Connecticut Governor Ned Lamont announced this week that his state would be standing down from their plan to implement truck only tolls. The move by Lamont came as a surprise even to those in his own party. But while the tolls are gone for now, some lawmakers expect that they’ll be back again soon.
Lamont campaigned on a promise to toll trucks as a way of filling the holes in the state’s infrastructure funding. While he waffled back and forth on whether the tolls would be for cars and trucks, just trucks, or mostly trucks, the most recent plan was to force truckers to be solely responsible for financing $19.4 billion in infrastructure investment.
During a press conference on Wednesday, February 19th, Lamont announced that he was abandoning the plan. Lamont placed the blame for the decision squarely on the shoulders of state lawmakers. The governor told reporters that he was tired of waiting for the state Legislature to give him the votes he needed for the bill.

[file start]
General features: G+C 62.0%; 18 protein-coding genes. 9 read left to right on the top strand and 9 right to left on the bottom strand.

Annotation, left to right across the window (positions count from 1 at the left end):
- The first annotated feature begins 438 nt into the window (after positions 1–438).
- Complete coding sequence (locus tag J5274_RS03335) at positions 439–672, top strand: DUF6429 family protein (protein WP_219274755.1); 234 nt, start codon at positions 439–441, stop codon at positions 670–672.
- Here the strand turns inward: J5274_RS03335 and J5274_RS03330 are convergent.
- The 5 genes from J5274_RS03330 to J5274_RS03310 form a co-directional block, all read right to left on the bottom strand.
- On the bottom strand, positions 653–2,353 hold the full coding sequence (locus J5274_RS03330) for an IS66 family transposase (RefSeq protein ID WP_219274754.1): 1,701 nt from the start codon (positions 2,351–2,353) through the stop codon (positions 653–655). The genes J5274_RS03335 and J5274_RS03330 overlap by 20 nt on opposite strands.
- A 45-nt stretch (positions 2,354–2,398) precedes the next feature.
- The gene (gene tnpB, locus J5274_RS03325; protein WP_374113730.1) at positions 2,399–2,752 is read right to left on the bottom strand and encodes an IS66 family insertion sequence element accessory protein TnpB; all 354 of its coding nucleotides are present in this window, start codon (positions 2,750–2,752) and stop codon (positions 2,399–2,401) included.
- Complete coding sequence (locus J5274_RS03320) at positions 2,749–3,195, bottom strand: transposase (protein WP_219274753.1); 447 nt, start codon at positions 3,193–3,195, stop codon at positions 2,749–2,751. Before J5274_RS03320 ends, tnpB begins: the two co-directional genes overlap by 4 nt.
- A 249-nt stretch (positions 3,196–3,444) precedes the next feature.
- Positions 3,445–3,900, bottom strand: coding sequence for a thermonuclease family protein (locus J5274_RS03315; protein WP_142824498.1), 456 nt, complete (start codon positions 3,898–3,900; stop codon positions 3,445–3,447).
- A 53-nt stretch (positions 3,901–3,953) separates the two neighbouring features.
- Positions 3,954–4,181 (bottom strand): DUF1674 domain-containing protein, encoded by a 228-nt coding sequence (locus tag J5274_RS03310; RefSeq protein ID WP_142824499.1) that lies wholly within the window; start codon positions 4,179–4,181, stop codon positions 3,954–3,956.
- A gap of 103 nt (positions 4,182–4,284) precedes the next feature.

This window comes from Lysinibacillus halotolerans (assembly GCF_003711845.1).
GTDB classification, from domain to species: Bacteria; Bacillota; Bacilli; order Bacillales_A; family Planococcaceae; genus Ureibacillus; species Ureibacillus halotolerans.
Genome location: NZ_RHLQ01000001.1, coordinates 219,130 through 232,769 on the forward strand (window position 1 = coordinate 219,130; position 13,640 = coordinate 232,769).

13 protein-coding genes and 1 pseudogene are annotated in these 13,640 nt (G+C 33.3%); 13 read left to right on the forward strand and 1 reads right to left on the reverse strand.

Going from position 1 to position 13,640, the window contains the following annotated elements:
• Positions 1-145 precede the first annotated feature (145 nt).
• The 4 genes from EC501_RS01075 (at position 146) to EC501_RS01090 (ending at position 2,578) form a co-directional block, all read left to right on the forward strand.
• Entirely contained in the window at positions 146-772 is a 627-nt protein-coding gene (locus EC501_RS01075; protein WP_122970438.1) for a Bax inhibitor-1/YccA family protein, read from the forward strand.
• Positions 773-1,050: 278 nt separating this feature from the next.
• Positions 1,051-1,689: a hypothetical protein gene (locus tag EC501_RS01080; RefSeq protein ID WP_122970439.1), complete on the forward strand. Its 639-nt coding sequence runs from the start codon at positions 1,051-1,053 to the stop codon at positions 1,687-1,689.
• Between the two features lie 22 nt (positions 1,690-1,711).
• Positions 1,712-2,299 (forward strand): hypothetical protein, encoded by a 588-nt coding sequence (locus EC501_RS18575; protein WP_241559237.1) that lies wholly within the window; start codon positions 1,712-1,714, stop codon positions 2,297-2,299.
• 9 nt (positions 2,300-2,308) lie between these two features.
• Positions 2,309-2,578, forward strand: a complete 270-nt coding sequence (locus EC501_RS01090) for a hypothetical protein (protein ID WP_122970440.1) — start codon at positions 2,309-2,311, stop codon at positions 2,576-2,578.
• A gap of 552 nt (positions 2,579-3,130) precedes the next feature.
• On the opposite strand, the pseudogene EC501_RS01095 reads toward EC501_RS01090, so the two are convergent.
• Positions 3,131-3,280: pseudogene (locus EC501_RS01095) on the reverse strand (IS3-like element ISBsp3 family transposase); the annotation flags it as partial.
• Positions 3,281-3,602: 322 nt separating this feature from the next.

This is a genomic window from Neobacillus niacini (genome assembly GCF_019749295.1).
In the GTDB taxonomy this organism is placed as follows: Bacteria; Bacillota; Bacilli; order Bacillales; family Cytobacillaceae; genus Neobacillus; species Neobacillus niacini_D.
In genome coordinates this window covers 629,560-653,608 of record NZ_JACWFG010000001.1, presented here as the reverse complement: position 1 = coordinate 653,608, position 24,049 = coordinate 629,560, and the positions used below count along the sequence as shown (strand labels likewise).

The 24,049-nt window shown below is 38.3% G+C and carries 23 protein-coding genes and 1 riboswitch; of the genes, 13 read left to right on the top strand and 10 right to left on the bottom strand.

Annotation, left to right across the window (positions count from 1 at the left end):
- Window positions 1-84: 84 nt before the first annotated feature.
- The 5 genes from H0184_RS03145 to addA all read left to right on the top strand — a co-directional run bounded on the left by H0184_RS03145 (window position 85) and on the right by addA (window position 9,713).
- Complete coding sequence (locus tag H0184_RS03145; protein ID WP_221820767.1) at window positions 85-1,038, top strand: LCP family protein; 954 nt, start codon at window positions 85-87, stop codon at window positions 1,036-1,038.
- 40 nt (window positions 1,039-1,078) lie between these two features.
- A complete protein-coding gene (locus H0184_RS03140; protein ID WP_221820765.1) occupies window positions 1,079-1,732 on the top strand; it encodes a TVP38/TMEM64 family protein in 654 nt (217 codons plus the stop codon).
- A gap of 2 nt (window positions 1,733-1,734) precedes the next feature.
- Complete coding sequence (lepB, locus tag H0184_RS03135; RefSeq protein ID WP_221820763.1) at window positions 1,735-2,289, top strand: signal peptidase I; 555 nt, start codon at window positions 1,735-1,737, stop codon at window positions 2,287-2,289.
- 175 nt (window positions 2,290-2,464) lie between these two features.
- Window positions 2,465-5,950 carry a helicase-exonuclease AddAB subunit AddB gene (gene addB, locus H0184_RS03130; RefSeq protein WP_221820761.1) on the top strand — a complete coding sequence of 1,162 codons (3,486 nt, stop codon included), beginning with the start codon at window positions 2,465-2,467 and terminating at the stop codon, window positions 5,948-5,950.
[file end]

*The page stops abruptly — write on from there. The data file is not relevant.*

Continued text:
“I think it’s time to take a pause,” Lamont said according to Transport Topics. “I’ve got a Legislature that doesn’t want to make a choice. This is a place that specializes in kicking the can down the road, and I don’t accept it.”
State lawmakers meanwhile told reporters that they were about five days out from holding the vote that Lamont had been waiting for. They even said that they were confident that they had the votes to pass the truck-only tolling legislation.
Instead of pursuing tolling, Lamont plans to pay for $200 million in transportation infrastructure repairs by taking on debt through bonding.
But $200 million is a far cry from $19.4 billion. And just because the tolls are dead for now, doesn’t mean they won’t come back.
“Nothing’s dead in this building,” Senate Republican Leader Len Fasano said according to NBC New York. “Back up again this session? I might be a little bit surprised. Back up again in 2021, I think you could probably bank on it.”